Although beloved instructor Cyndi Lee’s New York home base, Om Yoga, closed unexpectedly this past summer, Lee’s been busy. She’s been traveling the world teaching poses and meditation, training teachers, and, it turns out, finishing a memoir that details her lifelong struggle with body image.
May I Be Happy: A Memoir of Love, Yoga, and Changing My Mind, which debuted at the end of January, is an earnest, emotional account of Lee’s efforts to understand and then transform her attitude towards her body, peppered throughout with anecdotes from her yoga classes. The juxtaposition is raw and real—a scene where she’s agonizing over the size of her butt may not be far from one in which she’s giving students guidance on letting go.
But instead of exposing her as a fake, it reminds the reader of an important fact: the people we look to for guidance are just people, too, which is why it’s possible to learn so much from them. In a world of elevated gurus (that usually fall), Lee’s humanity is refreshing and relatable.
The book also offers a fun peek into her surprisingly bad-ass life, as a back-up dancer for Cyndi Lauper, a choreographer for Rick James music videos, and an East Village hippie experimenting with hair colors and hallucinogens.
We caught up with the yoga luminary to find out why she decided to bare all and what she hopes women will gain from the book:
First off, why did you decide to write this book? It was bubbling up inside of me for a long time. I just got the idea that I wanted to write a book about my relationship with my body. I wanted to change this habit of being critical, and so I kind of wrote it in real time. I wanted to call it ‘I hate my body,’ but my editor said, “You can’t use that title. We need to show were you end, not where you start.”
There’s a lot of incredibly personal material in the book, about your challenges and relationships. How does it feel putting it all out there for all of your students and admirers to read? It actually doesn’t feel that weird. If you start to write a memoir, you’ve got to go for it. I’m that kind of teacher anyway—when I talk, I talk from a personal place, I try to really go deep. It was the only way that this was going to help anyone. I didn’t write it because I wanted everyone to know that I hate my body. I thought that maybe if I have this problem and most of my girlfriends do, that maybe many more people do, and we could move through it together.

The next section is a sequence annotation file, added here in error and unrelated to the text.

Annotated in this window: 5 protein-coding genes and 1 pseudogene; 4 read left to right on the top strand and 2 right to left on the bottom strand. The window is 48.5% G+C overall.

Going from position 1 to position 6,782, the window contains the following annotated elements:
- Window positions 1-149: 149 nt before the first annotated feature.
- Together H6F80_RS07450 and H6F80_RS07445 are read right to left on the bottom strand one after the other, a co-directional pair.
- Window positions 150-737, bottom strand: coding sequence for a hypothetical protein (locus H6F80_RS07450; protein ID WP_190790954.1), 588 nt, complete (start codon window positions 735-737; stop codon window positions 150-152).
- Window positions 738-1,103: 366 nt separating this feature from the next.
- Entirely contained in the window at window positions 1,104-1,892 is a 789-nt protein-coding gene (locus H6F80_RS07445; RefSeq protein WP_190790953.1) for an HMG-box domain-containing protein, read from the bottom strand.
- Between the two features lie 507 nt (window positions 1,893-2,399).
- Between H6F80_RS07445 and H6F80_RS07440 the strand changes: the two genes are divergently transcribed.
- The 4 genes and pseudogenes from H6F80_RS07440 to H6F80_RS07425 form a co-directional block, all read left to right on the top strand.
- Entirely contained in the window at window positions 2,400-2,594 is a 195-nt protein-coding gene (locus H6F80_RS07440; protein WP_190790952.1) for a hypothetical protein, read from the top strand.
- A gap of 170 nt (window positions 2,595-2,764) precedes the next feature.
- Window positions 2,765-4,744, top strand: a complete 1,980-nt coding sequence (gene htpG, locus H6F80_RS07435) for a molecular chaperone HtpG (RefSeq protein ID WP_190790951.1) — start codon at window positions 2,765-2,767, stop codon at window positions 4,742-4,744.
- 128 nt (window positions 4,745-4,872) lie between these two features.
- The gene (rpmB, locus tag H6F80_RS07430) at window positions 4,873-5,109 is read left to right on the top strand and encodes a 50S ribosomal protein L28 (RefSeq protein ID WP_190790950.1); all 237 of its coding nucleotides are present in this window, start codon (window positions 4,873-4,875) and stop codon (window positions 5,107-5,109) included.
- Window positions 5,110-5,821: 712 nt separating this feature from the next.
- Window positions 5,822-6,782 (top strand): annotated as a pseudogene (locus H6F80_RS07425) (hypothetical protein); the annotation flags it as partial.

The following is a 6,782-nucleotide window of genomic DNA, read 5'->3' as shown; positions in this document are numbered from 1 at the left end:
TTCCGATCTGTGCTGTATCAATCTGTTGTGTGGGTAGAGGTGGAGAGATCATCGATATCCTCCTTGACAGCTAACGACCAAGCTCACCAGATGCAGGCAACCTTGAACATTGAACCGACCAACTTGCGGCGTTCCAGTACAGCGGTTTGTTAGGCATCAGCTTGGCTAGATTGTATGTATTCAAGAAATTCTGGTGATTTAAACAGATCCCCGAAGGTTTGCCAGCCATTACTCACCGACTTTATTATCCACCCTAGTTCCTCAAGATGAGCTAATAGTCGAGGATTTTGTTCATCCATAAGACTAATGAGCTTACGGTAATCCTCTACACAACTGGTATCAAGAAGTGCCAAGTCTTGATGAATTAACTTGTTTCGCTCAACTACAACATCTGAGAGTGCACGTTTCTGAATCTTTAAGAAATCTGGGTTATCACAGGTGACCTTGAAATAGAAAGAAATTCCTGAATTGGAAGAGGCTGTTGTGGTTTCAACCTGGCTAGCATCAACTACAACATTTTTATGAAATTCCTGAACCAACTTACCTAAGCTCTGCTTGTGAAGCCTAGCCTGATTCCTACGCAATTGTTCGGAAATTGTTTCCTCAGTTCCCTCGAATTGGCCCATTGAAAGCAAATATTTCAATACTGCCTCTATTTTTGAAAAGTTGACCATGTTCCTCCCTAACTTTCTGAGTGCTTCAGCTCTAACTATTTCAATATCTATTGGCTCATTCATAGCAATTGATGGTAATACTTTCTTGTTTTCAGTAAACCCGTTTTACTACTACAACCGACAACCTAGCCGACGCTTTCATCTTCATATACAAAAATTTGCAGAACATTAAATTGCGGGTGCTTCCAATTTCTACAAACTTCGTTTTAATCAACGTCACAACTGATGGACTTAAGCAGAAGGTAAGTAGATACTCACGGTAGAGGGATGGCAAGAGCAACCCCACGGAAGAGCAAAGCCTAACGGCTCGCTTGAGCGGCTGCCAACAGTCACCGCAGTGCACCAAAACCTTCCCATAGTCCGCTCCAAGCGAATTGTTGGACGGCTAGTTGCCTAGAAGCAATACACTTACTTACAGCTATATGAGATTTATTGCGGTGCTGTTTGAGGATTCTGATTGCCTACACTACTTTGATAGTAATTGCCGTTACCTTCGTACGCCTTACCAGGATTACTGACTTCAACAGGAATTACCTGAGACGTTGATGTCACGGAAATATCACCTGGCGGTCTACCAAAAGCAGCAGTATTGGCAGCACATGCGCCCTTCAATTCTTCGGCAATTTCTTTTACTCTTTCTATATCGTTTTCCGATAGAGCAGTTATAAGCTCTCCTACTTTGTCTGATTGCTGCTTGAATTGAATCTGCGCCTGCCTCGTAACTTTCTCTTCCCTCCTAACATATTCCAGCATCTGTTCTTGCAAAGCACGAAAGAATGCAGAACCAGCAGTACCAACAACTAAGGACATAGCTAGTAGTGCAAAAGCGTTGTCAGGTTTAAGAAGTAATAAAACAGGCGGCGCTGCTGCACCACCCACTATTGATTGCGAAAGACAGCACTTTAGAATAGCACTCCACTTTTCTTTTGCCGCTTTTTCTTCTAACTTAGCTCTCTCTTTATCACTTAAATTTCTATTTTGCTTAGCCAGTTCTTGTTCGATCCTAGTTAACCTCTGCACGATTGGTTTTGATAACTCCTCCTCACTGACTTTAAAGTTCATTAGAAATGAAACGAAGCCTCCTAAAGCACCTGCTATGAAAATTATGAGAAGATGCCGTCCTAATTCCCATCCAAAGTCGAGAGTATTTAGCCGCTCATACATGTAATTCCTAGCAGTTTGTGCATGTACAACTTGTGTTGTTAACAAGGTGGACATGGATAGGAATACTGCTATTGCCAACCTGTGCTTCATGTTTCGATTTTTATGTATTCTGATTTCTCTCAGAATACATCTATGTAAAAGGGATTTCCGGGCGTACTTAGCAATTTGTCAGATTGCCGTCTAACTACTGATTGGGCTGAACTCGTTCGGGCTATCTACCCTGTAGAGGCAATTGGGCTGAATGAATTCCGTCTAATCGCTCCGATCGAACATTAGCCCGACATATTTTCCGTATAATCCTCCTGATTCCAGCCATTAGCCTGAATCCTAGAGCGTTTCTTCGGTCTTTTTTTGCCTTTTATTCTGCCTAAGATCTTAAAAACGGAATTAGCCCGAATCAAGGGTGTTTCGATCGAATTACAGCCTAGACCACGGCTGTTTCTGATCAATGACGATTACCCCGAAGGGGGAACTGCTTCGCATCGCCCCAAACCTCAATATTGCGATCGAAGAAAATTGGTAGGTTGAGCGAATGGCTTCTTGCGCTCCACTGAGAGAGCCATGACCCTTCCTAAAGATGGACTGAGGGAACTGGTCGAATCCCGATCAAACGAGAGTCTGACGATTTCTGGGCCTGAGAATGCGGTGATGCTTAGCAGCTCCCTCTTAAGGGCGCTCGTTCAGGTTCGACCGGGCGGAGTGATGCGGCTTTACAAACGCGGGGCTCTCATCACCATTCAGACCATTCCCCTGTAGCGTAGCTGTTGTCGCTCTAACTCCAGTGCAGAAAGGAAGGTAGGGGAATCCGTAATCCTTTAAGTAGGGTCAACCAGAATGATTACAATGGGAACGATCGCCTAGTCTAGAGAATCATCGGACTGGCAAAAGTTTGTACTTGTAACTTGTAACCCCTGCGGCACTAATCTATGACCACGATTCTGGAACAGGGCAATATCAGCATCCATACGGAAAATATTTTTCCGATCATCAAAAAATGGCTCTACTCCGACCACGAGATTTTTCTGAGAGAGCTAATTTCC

While it’s a memoir, people will be looking to the book for advice, since you’re a teacher. What’s the main message? The main message of the book is that in order to be loving and compassionate to others, you have to be that way with yourself. It’s a big shift, especially for women. We’re bad at it. We feel bad about ourselves, depressed, pissed off, depleted. We really have to learn to love ourselves. It’s the mature thing to do. I talk about how I learned to do it, by using Buddhist classic lovingkindness meditation. Usually you do it for other people, but I did it for myself. It really changed my whole M.O.
And where does yoga come in? There’s quite a lot of yoga in it, especially in the sections where I describe teachings I’ve been giving. Sometimes, I’m really good at giving the lessons but not as good at learning them. It’s sort of a story of me learning my own lessons. I didn’t want to be a fraud, so I thought ‘I’ve got to go figure this out, I’ve got to get it together.'” —Lisa Elaine Held
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